Reminder That COVID-19 and Cancer Can Be a Deadly Combo

Megan Brooks

October 19, 2022

Editor's note: Find the latest COVID-19 news and guidance in Medscape's Coronavirus Resource Center.

A new study underscores the importance of COVID-19 and regular COVID-19 testing among adults with a recent cancer diagnosis.

The Indiana statewide study, conducted at the beginning of the pandemic, found that unvaccinated adults with cancer and SARS-CoV-2 infection were nearly seven times more likely to die from any cause than uninfected adults with cancer.

"This analysis provides additional empirical evidence on the magnitude of risk to patients with cancer whose immune systems are often weakened either by the disease or treatment," the study team wrote.

The study was published online earlier this month in JMIR Cancer.

Although evidence has consistently revealed similar findings, the risk of death among unvaccinated people with cancer and COVID-19 has not been nearly as high in previous studies, lead author Brian E. Dixon, PhD, MBA, with Indiana University Richard M. Fairbanks School of Public Health, Indianapolis, said in a statement. Previous studies from China, for instance, reported a two- to threefold greater risk of all-cause mortality among unvaccinated adults with cancer and COVID-19.

A potential reason for this discrepancy, Dixon noted, is that earlier studies were "generally smaller and made calculations based on data from a single cancer center or health system."

Another reason is testing for COVID-19 early in the pandemic was limited to symptomatic individuals who may have had more severe infections, possibly leading to an overestimate of the association between SARS-CoV-2 infection, cancer, and all-cause mortality.

In the current analysis, researchers used electronic health records linked to Indiana's statewide SARS-CoV-2 testing database and state vital records to evaluate the association between SARS-CoV-2 infection and all-cause mortality among 41,924 adults newly diagnosed with cancer between January 1, 2019, and December 31, 2020.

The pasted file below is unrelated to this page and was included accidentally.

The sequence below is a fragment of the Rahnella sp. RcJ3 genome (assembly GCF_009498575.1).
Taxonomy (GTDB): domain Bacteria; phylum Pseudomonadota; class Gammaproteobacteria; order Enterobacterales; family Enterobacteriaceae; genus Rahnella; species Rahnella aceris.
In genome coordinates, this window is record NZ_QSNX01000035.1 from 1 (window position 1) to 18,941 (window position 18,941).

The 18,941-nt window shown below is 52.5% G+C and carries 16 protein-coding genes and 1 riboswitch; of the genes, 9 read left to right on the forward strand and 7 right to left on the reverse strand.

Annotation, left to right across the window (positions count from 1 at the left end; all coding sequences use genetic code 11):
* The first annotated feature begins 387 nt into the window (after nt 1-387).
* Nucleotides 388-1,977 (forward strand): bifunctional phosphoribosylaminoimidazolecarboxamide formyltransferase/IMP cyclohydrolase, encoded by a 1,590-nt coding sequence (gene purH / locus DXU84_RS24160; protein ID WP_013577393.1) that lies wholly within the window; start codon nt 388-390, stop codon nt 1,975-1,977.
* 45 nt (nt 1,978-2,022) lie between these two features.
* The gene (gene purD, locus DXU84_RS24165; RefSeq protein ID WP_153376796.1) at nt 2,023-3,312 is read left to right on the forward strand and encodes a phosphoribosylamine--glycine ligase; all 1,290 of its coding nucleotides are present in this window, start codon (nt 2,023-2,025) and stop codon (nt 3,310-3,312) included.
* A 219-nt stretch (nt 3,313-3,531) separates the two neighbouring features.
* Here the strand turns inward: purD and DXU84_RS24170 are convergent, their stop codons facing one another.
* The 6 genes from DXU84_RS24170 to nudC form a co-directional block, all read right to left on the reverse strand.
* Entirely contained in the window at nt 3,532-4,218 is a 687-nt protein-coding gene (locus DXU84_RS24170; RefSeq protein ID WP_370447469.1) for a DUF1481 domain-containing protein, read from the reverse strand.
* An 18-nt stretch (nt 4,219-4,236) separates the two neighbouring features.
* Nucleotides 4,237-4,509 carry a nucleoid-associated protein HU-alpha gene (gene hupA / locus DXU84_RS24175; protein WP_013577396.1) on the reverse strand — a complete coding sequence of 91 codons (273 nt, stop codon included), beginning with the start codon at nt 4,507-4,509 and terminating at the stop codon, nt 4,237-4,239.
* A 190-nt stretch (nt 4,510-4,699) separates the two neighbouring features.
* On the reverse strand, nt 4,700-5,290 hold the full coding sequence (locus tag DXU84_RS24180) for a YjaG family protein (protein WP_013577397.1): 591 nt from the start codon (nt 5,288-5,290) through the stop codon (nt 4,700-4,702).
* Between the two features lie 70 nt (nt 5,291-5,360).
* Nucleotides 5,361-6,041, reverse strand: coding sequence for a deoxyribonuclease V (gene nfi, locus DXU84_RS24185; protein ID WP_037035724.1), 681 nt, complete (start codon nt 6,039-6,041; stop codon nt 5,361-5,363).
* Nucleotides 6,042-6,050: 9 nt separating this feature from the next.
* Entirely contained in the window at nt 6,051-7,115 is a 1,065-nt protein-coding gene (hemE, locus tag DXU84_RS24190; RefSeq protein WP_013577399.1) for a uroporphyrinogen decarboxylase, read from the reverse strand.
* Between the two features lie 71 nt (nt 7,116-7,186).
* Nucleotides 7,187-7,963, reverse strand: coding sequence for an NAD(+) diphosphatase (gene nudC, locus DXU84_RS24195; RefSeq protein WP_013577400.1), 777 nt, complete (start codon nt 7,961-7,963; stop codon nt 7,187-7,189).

Most people with cancer were white (78.4%) and about half were male. At the time of diagnosis, 17% had one comorbid condition and about 10% had two or more. Most patients had breast cancer (14%), prostate cancer (13%), or melanoma (13%).

During the study period, 2894 patients (7%) tested positive for SARS-CoV-2.

In multivariate adjusted analysis, the risk of death among those newly diagnosed with cancer increased by 91% (adjusted hazard ratio [aHR], 1.91) during the first year of the pandemic before vaccines were available, compared with the year before (January 2019 to January 14, 2020).

During the pandemic period, the risk of death was roughly threefold higher among adults 65 years old and older compared with adults 18 to 44 years old (aHR, 3.35).

When looking at the time from a cancer diagnosis to SARS-CoV-2 infection, infection was associated with an almost sevenfold increase in all-cause mortality (aHR, 6.91). Adults 65 years old and older had an almost threefold increased risk of dying compared with their younger peers (aHR, 2.74).

Dixon and colleagues also observed an increased risk of death in men with cancer and COVID compared with women (aHR, 1.23) and those with at least two comorbid conditions vs none (aHR, 2.12). In addition, the risk of dying was 9% higher among Indiana's rural population than urban dwellers.

Compared with other cancer types, individuals with lung cancer and other digestive cancers had the highest risk of death after SARS-CoV-2 infection (aHR, 1.45 and 1.80, respectively).

"Our findings highlight the increased risk of death for adult cancer patients who test positive for COVID and underscore the importance to cancer patients — including those in remission — of vaccinations, boosters, and regular COVID testing," Dixon commented.

"Our results should encourage individuals diagnosed with cancer not only to take preventive action, but also to expeditiously seek out treatments available in the marketplace should they test positive for COVID," he added.

Support for the study was provided by Indiana University Simon Cancer Center and the Centers for Disease Control and Prevention. The authors have disclosed no relevant financial relationships.

JMIR Cancer. 2022;8(4):e35310. Full text

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